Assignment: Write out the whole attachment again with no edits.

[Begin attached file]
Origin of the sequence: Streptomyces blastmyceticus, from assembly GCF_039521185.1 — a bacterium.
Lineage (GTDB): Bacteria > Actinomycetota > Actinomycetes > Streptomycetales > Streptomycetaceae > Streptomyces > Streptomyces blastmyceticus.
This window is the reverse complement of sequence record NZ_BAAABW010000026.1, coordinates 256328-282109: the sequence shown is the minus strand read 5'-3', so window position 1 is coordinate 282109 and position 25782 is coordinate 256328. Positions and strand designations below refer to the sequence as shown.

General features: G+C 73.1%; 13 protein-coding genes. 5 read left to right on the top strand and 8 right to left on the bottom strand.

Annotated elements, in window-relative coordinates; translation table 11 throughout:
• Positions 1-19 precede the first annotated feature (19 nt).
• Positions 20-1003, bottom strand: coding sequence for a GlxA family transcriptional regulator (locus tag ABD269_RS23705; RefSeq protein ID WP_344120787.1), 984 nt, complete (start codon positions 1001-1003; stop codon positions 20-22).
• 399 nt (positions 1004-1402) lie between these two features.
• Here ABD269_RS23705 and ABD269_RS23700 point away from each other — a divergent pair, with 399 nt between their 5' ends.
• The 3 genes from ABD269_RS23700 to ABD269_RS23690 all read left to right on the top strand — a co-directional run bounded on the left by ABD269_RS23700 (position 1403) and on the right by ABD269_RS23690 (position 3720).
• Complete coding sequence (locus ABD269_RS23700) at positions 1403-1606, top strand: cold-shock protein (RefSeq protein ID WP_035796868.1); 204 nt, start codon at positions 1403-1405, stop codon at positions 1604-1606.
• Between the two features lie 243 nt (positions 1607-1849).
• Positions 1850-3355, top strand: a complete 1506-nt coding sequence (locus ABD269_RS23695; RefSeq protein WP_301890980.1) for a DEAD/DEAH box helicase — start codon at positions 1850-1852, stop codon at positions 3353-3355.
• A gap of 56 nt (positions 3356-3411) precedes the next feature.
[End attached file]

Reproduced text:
Origin of the sequence: Streptomyces blastmyceticus, from assembly GCF_039521185.1 — a bacterium.
Lineage (GTDB): Bacteria > Actinomycetota > Actinomycetes > Streptomycetales > Streptomycetaceae > Streptomyces > Streptomyces blastmyceticus.
This window is the reverse complement of sequence record NZ_BAAABW010000026.1, coordinates 256328-282109: the sequence shown is the minus strand read 5'-3', so window position 1 is coordinate 282109 and position 25782 is coordinate 256328. Positions and strand designations below refer to the sequence as shown.

General features: G+C 73.1%; 13 protein-coding genes. 5 read left to right on the top strand and 8 right to left on the bottom strand.

Annotated elements, in window-relative coordinates; translation table 11 throughout:
• Positions 1-19 precede the first annotated feature (19 nt).
• Positions 20-1003, bottom strand: coding sequence for a GlxA family transcriptional regulator (locus tag ABD269_RS23705; RefSeq protein ID WP_344120787.1), 984 nt, complete (start codon positions 1001-1003; stop codon positions 20-22).
• 399 nt (positions 1004-1402) lie between these two features.
• Here ABD269_RS23705 and ABD269_RS23700 point away from each other — a divergent pair, with 399 nt between their 5' ends.
• The 3 genes from ABD269_RS23700 to ABD269_RS23690 all read left to right on the top strand — a co-directional run bounded on the left by ABD269_RS23700 (position 1403) and on the right by ABD269_RS23690 (position 3720).
• Complete coding sequence (locus ABD269_RS23700) at positions 1403-1606, top strand: cold-shock protein (RefSeq protein ID WP_035796868.1); 204 nt, start codon at positions 1403-1405, stop codon at positions 1604-1606.
• Between the two features lie 243 nt (positions 1607-1849).
• Positions 1850-3355, top strand: a complete 1506-nt coding sequence (locus ABD269_RS23695; RefSeq protein WP_301890980.1) for a DEAD/DEAH box helicase — start codon at positions 1850-1852, stop codon at positions 3353-3355.
• A gap of 56 nt (positions 3356-3411) precedes the next feature.